Growing your own

Altec’s fifth expansion is ‘an endorsement of the business climate’

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Print this page by Tim Thornton
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Altec’s latest expansion will be its fifth at its
Botetourt County plant since its opening in 2001.

When a trendy new company comes to town, there’s often a lot of hoopla and ballyhoo. Think of the announcements that Deschutes Brewery was coming to Roanoke and Ballast Point Brewing Co. was setting up shop in Botetourt County.

The celebration of existing businesses’ expansions can be more muted, but the impact of those expansions can be even more important. “This is true not just among Virginia, but really nationwide,” says Stephen Moret, president and CEO of the Virginia Economic Development Partnership. “Most job growth, at least among larger firms, comes from existing firms. It’s not new companies coming into a state.”

Existing businesses create more than 70 percent of Virginia’s new jobs, according to Todd Haymore, Virginia’s former secretary of commerce and trade. When established companies invest in expansions, Moret says, they not only create more jobs, they deepen their commitment to stay and maintain those jobs.

That’s one reason Altec’s announcement in October to expand its Botetourt manufacturing plant by 65,000 square feet was such a big deal. Altec is a major provider of products and services to the electric utility, telecommunications, tree-care, lights-and-signs, and contractor markets.

“It’s an endorsement of your business environment,” Beth Doughty, executive director of the Roanoke Regional Partnership, says of any existing business’s expansion. “To me, what the Altec story is … a business that was recruited here and their ability to continue to grow here. That’s an endorsement of the business climate, the market advantages. That’s the story on Altec.”

Doughty’s words echo what Altec plant manager John Herrig said in a statement when the expansion was announced. “We are able to grow in Virginia and in Botetourt County because this is a pro-business environment with the logistics and infrastructure to help Altec succeed,” he said.

Altec’s Botetourt plant engineers, manufactures and assembles telescopic boom truck cranes, large transmission derricks and 55-foot aerial devices. This is the fifth expansion at the plant since it opened in 2001. Altec announced it would invest $30.2 million and add 180 jobs. Moret says the expansion will generate more than 290 jobs outside the plant in Botetourt and the surrounding region.

“That’s significant job growth and significant investment,” Doughty says. “That’s exactly how you want it, how you want the whole process of business investment attraction to play out.”

Moret agrees. “This, to me, is just a great example of the benefits that come from attracting a company and then making sure that the community really supports them and meets all their needs as they grow.”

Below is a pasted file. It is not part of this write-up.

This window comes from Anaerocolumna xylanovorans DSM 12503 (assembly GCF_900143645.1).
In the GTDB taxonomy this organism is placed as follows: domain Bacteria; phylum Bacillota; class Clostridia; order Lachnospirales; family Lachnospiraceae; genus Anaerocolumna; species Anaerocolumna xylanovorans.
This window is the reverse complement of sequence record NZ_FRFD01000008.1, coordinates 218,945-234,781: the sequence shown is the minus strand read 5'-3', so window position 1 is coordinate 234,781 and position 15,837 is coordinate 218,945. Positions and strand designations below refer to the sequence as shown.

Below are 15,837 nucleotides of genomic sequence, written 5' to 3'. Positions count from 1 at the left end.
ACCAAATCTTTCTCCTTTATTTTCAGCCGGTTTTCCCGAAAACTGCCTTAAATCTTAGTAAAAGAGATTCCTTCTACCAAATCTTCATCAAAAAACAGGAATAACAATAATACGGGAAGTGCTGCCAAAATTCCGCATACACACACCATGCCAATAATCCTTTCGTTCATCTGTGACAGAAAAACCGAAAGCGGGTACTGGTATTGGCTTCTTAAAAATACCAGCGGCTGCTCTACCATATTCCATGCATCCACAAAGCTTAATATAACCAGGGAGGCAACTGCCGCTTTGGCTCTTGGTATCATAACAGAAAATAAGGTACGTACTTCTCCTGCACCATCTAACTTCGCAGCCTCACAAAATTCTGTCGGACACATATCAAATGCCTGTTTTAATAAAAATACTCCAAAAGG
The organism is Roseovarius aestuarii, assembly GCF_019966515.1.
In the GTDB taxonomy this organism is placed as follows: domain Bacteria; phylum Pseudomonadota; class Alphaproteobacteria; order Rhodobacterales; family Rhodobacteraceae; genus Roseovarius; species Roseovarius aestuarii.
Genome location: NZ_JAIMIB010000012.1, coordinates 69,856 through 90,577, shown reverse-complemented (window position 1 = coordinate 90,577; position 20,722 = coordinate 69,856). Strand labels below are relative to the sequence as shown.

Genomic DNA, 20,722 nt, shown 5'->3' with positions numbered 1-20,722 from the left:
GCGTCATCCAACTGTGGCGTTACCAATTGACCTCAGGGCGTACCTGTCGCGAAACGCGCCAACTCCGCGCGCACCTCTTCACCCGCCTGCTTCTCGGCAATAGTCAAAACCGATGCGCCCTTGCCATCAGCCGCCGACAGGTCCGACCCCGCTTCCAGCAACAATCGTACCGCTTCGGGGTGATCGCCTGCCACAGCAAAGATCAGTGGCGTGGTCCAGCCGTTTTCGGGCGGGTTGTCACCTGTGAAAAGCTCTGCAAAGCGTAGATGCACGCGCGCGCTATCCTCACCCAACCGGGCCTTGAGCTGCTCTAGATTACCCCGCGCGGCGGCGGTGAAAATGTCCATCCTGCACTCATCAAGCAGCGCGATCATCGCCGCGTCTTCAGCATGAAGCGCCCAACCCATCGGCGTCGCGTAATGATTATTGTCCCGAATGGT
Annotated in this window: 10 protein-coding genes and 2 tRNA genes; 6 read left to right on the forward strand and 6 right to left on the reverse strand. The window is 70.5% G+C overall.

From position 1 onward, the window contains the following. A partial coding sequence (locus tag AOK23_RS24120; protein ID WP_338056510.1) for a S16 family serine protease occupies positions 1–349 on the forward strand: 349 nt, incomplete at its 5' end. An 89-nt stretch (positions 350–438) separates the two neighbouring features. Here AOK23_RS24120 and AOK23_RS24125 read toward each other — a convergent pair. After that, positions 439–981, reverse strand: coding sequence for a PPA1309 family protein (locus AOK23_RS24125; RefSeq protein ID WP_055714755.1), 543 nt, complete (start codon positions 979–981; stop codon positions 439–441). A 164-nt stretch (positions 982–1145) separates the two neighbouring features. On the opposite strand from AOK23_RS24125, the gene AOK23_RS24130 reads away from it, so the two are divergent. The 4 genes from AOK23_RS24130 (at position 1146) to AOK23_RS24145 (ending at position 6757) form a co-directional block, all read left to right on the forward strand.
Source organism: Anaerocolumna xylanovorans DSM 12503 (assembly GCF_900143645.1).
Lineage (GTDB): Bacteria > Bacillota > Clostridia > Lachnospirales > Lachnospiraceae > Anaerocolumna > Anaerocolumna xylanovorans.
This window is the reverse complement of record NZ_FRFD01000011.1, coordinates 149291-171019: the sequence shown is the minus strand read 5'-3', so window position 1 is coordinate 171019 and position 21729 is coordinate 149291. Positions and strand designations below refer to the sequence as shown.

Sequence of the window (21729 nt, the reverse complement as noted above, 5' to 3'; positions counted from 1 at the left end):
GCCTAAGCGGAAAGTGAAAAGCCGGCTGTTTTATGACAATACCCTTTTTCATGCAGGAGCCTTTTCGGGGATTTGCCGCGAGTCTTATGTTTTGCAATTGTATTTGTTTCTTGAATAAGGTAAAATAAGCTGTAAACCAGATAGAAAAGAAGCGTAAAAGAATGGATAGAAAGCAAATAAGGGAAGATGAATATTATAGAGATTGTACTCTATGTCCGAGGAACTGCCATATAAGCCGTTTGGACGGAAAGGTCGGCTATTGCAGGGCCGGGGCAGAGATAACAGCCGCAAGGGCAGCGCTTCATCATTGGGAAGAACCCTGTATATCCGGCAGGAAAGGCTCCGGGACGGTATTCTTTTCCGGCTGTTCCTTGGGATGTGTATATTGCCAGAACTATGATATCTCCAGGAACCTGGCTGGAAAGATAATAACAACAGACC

That support includes attention from the Virginia Economic Development Partnership, Botetourt and the Roanoke Regional Partnership. It also includes financial support, funding for worker training from the Virginia Jobs Investment Program, a $300,000 performance-based grant from the Virginia Investment Partnership program and $400,000 from the Commonwealth’s Opportunity Fund.

“The Board of Supervisors and Botetourt County staff are committed to supporting our existing businesses and helping them grow and prosper here,” Todd Dodson, then vice chairman of the Botetourt County Board of Supervisors, said in a statement when the expansion was announced. Dodson said that Altec’s expansion “reaffirms that Botetourt Center at Greenfield is an excellent location for high-value, advanced manufacturing.”

Doughty says Altec’s expansion demonstrates that the region’s strengths — a strong labor force, market access and a low cost of doing business — align with what Altec and other manufacturers need to flourish. “Their profile is similar to the profile of the Roanoke region’s advantages,” she says. The availability of a well-trained, dependable labor force seems particularly important to Altec, she says. “Their employment continues to grow, and that’s the fuel to continue their growth.”

Founded in 1929, privately held Altec is based in Birmingham, Ala. It delivers goods and services in more 100 countries.

An Altec AN67 Aerial Device — people outside the industry would call it a bucket truck — was parked at the front entrance of the White House last July. Products from each of the 50 states were on display to mark the beginning of “Made in America Week.” Altec was Alabama’s representative at the event, but the company has long established itself as an important part of the Roanoke region’s economy.

“This has become a great success story for Botetourt,” Moret says. “It is, in fact, one of Virginia’s most important employers.” 

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